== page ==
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Buying 2 pieces of wood

21/05/2012

I’m pressing ahead with a modified hydroponic system for which I needed 2 pieces of wood. On Thursday morning of 10 May 2012, I walked from my home to the local timber merchant to buy 2 wooden planks 109 inches long. The man who served me was called M and asked $15.00 home delivery. Whilst I was there this miserable sod moaned and groaned about everything under the sun.

M’s tape measure was metric and I mistakenly told him the equivalent to 109 inches was 1.8 metre (the correct length was 2.8 metres, of course). I carried the planks home and discovered my error.

That afternoon I returned to the timber merchant to buy another 2 planks – the correct length this time. I was served by M’s wife as he was out. She offered to deliver the planks to my home, and I paid for the 2 planks. The proprietor of our local dry cleaners was present in the office and able to hear my conversation with the woman.

On Monday 14 May 2012, I called the timber merchant to enquire about the delivery status. I was told that the woman was due in 15 minutes and would call me. I called again about 1 hour later and M answered. I was shocked and amazed by his anger, his tirade: “I told you it’s $15.00 to deliver.” It was obvious that this nasty man had had an enormous row with his wife. This was madness if not ridiculous. I told him that I would return to collect the payment I made.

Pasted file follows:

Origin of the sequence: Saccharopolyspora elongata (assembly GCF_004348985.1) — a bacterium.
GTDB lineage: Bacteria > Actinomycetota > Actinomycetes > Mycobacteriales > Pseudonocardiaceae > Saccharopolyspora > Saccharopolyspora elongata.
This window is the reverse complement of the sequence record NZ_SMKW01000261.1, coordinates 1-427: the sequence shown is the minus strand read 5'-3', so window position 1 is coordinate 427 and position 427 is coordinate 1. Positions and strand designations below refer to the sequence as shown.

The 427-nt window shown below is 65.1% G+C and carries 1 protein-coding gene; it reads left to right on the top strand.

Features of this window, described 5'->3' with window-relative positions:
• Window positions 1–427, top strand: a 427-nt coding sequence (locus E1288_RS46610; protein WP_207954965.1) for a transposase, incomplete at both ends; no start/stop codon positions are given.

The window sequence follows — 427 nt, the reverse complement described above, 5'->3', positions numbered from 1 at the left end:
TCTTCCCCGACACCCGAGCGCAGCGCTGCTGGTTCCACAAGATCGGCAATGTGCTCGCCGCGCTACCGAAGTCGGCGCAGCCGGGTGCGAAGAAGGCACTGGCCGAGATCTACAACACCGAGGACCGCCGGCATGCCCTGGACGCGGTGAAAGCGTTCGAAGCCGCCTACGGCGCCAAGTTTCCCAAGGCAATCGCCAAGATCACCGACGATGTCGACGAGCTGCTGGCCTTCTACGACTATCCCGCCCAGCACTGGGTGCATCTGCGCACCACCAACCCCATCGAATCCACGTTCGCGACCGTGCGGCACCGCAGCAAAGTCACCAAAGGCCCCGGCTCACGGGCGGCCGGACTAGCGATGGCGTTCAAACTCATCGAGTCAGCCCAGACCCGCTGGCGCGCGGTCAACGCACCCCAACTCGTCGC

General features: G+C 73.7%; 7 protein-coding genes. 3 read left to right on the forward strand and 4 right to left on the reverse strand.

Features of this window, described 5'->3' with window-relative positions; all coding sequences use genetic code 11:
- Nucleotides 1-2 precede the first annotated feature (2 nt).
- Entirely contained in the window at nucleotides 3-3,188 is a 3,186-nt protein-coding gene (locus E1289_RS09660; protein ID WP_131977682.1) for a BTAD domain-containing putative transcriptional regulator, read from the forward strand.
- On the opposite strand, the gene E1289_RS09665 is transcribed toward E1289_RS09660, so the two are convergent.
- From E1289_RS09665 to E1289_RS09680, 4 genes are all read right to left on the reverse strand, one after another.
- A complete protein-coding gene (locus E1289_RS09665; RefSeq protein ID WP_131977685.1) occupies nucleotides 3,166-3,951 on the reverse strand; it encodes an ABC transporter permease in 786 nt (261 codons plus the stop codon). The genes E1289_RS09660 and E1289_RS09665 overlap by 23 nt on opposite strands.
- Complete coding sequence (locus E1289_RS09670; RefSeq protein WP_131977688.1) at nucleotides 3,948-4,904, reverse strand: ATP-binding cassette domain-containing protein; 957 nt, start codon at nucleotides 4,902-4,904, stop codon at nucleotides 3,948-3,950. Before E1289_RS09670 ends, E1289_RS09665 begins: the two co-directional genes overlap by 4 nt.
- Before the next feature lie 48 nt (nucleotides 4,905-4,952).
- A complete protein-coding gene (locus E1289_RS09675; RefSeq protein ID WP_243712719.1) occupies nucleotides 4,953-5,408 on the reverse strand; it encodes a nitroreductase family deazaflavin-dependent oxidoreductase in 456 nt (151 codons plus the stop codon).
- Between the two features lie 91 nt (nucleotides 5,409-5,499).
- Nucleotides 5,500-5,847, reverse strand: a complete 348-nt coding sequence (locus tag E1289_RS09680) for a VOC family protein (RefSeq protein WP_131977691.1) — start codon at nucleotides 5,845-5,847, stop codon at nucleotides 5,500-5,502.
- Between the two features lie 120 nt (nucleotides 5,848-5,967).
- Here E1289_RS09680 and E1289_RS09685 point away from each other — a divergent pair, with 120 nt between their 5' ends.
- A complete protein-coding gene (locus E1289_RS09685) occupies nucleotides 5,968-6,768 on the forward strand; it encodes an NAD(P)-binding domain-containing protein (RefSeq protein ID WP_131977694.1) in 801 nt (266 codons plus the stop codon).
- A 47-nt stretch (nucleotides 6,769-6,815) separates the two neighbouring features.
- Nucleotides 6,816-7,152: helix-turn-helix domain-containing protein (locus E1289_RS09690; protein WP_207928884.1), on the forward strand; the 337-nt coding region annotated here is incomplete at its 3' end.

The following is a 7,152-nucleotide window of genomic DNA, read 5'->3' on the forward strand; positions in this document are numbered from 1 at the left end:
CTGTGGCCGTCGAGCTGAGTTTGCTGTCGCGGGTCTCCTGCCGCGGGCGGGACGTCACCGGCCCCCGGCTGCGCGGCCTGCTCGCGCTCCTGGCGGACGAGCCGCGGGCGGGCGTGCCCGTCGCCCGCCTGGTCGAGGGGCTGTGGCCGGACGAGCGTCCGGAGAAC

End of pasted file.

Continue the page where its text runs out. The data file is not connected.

That afternoon, I returned to the timber merchant and M rushed at me: “You’re the bloke I told it’s $15.00 to deliver.” I continued to the office which appeared unattended. I tried to explain my error. Mark’s tirade was threatening, menacing, bullying and his intention was to hurt me – severely, that was obvious. He is a burly framed man. His pressed his face against mine in an attempt to provoke me – at one point he said I pushed him in order to provoke a fight. I told him I would call the police. We made our way to the counter and there was his wife cringing in the corner behind the counter. She was silent during the time I was in the office. M returned my payment.

M’s behaviour was appalling, and I’m concerned for his wife’s well-being given the reality of what was, after all, an insignificant event. 

This morning, I realised that this matter had nagged me for a whole week and that was long enough and could not go unchallenged, any longer. My personal manifesto tells me: I know what’s important; I believe in myself; I’m not afraid to stand up and stand out; I must be fearless. And, at 8:30 I reported this matter to the local police. There appeared to be no basis to press charges against M. A civil action may be an avenue to follow. The police officer agreed to “Have a chat with M.” He did alert me that M would know that it was in response to my complaint. “That’s OK,” was my reply.

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